Taking the House Back From the Tea Party

Reelecting Barack Obama this year won’t be enough. Unless Democrats retake Congress, gridlock in Washington won’t end.

Now, a Democratic statistician reports that winning back the House of Representatives “is in the realm of possibility,” citing “a recent NBC/Wall Street Journal poll, in which, when asked which party they prefer to control Congress, voters cited Democrats, 47 to 41 percent, as well as a recent National Journal poll that found 48 percent of voters prefer Democrats to take control of the House while 37 percent want Republicans to stay in control. In October, the same poll showed a statistical tie.”

Such a rising anti-Tea Party tide is even more crucial than whatever happens in the GOP primaries. Another four years of Obama won’t turn the country around without loosening the grip of John Boehner and Eric Cantor, as well as Mitch McConnell, in Congress.

As fund-raising for the President goes on at a high level, disheartened voters may want to funnel some of their dollars at the diehard freshman class of 2010 in the other House, reminding voters of how they are wrecking the economic recovery with legislative tantrums.

A recent Obama fund-raising email from Caroline Kennedy cites her departed uncle:

“In his speech four years ago today, Teddy reminded us all of that bright light of hope and possibility that shines even in the darkest hours…”

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Author: ROBERT STEIN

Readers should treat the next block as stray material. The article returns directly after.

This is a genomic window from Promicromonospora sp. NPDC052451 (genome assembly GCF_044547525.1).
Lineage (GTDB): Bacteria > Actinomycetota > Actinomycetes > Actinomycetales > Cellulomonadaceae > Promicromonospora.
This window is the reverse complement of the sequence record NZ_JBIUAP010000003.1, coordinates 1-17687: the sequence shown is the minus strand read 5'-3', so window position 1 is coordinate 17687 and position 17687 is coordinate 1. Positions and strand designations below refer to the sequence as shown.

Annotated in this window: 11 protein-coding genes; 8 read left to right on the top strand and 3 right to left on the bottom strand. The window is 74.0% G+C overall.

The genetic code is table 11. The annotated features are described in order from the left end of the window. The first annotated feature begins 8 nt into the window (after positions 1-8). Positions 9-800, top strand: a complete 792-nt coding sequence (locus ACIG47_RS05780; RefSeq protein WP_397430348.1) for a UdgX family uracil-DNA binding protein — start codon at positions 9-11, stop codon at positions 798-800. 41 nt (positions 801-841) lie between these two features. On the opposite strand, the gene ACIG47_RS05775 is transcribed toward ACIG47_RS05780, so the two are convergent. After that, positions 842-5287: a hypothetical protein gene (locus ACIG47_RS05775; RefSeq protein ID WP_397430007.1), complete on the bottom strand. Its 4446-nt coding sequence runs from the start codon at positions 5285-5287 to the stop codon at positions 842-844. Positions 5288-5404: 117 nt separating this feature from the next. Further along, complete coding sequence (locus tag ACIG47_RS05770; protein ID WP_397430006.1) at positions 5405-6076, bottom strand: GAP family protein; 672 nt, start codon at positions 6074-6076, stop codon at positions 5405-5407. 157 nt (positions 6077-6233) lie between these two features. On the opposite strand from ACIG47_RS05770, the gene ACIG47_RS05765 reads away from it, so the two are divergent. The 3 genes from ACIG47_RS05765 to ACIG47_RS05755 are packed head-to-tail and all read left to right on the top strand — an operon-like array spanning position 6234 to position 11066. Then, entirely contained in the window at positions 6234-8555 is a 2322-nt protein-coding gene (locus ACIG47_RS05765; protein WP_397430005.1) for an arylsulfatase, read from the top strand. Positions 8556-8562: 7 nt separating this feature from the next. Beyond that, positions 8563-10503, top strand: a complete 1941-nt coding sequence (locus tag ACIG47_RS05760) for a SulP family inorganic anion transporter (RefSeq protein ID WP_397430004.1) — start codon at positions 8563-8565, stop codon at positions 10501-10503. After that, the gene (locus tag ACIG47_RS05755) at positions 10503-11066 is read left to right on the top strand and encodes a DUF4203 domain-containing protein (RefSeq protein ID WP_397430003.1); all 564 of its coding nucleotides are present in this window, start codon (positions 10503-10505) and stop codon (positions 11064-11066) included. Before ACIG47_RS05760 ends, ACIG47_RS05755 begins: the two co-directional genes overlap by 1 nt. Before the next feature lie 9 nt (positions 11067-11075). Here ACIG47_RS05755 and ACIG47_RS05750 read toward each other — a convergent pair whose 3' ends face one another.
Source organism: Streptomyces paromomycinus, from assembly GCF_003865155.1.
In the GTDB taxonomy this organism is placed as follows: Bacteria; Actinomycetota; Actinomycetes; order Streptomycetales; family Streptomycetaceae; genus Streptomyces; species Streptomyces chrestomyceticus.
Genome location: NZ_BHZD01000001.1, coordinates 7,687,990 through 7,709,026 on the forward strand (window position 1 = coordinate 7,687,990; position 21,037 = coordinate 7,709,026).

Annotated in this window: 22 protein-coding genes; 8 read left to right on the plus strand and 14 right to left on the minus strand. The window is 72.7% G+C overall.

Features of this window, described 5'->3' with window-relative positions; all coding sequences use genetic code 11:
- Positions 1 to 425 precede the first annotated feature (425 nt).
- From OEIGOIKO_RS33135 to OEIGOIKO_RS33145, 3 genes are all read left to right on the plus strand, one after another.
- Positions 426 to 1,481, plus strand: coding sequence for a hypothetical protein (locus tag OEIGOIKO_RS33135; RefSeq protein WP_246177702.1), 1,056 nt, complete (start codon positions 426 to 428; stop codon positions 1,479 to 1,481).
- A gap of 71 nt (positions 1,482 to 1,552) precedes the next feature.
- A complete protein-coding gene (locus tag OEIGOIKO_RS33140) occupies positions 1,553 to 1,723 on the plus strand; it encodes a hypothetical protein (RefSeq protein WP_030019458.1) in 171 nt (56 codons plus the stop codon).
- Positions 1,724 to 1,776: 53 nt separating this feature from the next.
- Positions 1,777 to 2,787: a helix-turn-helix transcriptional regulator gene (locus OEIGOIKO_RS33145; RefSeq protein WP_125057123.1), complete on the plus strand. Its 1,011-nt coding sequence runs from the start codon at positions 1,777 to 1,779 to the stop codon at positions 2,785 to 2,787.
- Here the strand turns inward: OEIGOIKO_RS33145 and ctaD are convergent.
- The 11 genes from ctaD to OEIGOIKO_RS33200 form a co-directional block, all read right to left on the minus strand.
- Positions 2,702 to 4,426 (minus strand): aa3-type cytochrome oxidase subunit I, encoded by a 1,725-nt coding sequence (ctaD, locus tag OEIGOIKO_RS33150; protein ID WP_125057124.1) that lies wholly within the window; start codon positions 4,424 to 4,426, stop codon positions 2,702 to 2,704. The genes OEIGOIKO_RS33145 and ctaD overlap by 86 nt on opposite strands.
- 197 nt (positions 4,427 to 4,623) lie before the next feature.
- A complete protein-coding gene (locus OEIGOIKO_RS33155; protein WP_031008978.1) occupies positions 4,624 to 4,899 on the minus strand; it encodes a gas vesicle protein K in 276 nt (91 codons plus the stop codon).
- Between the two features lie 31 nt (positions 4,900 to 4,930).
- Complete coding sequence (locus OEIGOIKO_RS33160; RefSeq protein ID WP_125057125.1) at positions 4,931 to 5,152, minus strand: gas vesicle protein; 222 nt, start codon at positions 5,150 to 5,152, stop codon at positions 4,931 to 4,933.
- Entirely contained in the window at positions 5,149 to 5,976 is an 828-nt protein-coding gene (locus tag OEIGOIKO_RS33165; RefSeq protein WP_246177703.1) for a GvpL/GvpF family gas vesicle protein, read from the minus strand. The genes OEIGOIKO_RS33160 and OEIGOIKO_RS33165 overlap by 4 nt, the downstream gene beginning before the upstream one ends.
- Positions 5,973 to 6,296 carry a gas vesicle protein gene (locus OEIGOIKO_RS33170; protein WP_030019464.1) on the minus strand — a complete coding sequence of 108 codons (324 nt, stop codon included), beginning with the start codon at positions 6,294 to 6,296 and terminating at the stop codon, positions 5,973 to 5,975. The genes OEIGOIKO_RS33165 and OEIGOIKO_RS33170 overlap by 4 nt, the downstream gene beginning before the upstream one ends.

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6 Comments

  1. I hope some of that billion dollar campaign fund goes to support anti Tea Party candidates, otherwise we can, as you say, look to four more years of gridlock.

    Which would be better than four years of Gingrich with a Tea Party majority. (Shudder)

  2. Unless it come with enough votes to override filibuster who cares.

  3. Figures don’t lie, but liars can figure.

    Where were these polls conducted? Did they go to every district in the USA and poll a statistically viable percentage of voters, or did they do a national poll where states like NY and CA could have a significant impact on their outcomes.

    You can poll the people in swing states and find they may prefer Democrats, but then when you get down to the actual districts you will find that most of the liberal districts will stay democrat and most of the conservative districts will stay republican, even thougn the state wide poll indicates a desire for democrat representation. That is due to the larger populations in larger liberal cities.

    So be careful what you take from tjis poll. Redistricting in many states where the republicans took control of state houses in 2010 have made conservative districts more conservative, weakend liberal districts and created more right leaning moderate districts.

  4. I know that the small races are where I’m going to put my money this year. Nobody is psyched about Romney, and pretty much everyone hates Newt. I really hope the DNC is making a true attempt to work the Senate and Congressional elections. They were woefully negligent in 2010 in supporting these candidates.

  5. In their brief tenure, the TP reps have made it abundantly clear they care about their own little cult first and the country last. Unless the voters want more of their nonsense and obstruction they need to give em the boot.

  6. RP has the right of it. 2010 was a bad year for Democrats to stay away from the voting booth. The Texas debacle is a clear example of that. Although the SCOTUS nixed a judicial redistricting (and quite correctly, I might add), they did NOT endorse the Texas legislature’s plan either. Gerrymandering will make it that much more difficult for the Democrats to win a majority in the House of Representatives. Meanwhile, as slamfu mentioned, it can be meaningless anyways if the Republican Party continues to filibuster nearly everything.

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